Getting the sack has its upsides
Losing your job — by whatever manner— is traumatic and needs managing, writes Sophie Toomey
YOU’RE sacked, we’re downsizing, we’re restructuring, we’re going to have to let you go. It doesn’t matter how it’s said, the end result is the same. You’re going to be packing your desk, saying your farewells and eventually looking around for another job. And whether you saw it coming or not it’s always going to hurt.
For solicitor Sarah Webb getting fired came as a complete shock. ‘‘ I thought it was going to be a chat about the job I was working on and I was completely off guard.’’ Webb says she didn’t cope well and cried in the boss’s office. ‘‘ I didn’t argue but I did burst into hysterics and have to leave the room and then the building with a red face and puffy eyes. It was awful.’’
Webb says it didn’t get much better from there and over the next few weeks she became extremely negative. ‘‘ It didn’t seem to matter that I hadn’t loved the job and that work had been tense. I became fixated on the idea that I hadn’t been given a chance to change. I felt completely grief-stricken — as though I had lost my identity. Then I felt absolutely furious and after that totally ashamed.’’
Helen Hooper is director of Creative Coaching solutions and a career coach of 25 years with a masters in psychology and HR management. She says it is normal to go through a grieving process after a job loss and that people experience everything from shock and anger to a deep sense of rejection and a loss of confidence.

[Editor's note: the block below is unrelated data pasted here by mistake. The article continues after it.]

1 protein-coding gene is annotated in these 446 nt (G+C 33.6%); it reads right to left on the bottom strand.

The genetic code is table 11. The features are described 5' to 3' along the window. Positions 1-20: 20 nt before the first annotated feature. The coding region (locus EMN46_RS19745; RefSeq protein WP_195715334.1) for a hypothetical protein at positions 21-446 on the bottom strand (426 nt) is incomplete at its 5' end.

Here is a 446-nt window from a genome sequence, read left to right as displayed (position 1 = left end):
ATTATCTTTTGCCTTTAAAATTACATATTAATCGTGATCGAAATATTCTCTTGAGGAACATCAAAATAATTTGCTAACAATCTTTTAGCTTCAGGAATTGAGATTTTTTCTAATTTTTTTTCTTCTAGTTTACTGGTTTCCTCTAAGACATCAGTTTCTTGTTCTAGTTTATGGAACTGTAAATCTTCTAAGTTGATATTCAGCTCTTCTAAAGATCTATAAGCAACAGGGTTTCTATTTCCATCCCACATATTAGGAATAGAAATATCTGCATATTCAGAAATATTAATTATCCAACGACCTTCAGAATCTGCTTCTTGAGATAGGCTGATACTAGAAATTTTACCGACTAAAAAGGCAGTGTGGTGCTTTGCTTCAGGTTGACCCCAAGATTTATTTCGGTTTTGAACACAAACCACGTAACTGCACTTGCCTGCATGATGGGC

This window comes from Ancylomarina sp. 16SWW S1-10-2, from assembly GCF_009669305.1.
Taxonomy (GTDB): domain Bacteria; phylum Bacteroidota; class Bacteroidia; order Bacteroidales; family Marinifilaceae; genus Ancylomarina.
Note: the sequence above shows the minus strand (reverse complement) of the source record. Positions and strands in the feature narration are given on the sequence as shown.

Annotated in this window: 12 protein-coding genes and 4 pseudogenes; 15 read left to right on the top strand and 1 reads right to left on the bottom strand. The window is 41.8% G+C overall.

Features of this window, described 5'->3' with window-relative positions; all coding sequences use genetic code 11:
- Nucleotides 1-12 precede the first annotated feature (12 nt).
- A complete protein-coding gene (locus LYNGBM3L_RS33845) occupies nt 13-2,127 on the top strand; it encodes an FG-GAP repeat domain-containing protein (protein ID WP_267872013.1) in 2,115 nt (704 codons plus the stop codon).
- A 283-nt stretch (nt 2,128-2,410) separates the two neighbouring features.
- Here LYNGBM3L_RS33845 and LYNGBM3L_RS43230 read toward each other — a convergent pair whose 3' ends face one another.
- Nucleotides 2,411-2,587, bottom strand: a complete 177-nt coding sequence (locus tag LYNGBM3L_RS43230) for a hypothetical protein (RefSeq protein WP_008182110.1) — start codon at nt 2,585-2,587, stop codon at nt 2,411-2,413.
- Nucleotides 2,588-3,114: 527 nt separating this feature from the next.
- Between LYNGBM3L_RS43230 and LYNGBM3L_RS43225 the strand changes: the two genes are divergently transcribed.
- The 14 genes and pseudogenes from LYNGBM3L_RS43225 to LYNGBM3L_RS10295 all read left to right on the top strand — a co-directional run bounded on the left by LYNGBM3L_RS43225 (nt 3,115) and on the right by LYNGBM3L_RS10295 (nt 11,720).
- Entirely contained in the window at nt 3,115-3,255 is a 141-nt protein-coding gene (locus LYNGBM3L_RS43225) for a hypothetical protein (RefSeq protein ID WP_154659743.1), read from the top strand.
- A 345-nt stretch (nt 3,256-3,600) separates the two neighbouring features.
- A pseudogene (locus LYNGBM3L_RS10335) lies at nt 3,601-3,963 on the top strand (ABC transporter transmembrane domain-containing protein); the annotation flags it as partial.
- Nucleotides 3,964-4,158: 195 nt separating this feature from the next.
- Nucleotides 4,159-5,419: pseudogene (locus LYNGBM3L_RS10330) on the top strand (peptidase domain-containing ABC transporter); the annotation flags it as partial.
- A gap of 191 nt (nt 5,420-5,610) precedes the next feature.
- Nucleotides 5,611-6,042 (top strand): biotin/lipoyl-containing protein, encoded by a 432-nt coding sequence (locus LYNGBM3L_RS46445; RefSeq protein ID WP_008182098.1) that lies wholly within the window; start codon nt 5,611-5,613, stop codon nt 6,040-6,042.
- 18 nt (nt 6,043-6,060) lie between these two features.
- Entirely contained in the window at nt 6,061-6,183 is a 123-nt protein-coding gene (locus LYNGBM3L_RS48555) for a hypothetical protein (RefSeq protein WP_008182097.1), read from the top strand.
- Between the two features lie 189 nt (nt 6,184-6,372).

‘‘ There is a lot of baggage that goes with being sacked for poor performance. People can feel deep humiliation as well as consuming bitterness and resentment.’’
Hooper stresses that people’s feelings will vary enormously depending on whether the job loss is the result of a sacking or a redundancy. ‘‘ Being let go for underperforming has a stigma attached that doesn’t come with a redundancy. When you are fired it’s much harder not to take it personally but people who are made redundant tend to think ‘ it’s just business’ and move on.’’
Richard Morris, a trainer in the pharmaceutical industry, lost his job three times in five years as a result of corporate restructures. On one occasion he had just received funding for a major project and did not see job loss coming. Morris says he didn’t experience feelings of unfairness or bitterness.
‘‘ I didn’t feel ‘ why me?’ at all. I now know so much about how corporates operate that I just don’t get shocked any more. It’s part of working life and I remind myself it happens to hundreds of people every day of the week. I’m always prepared for uncertainties around employment,’’ Morris says.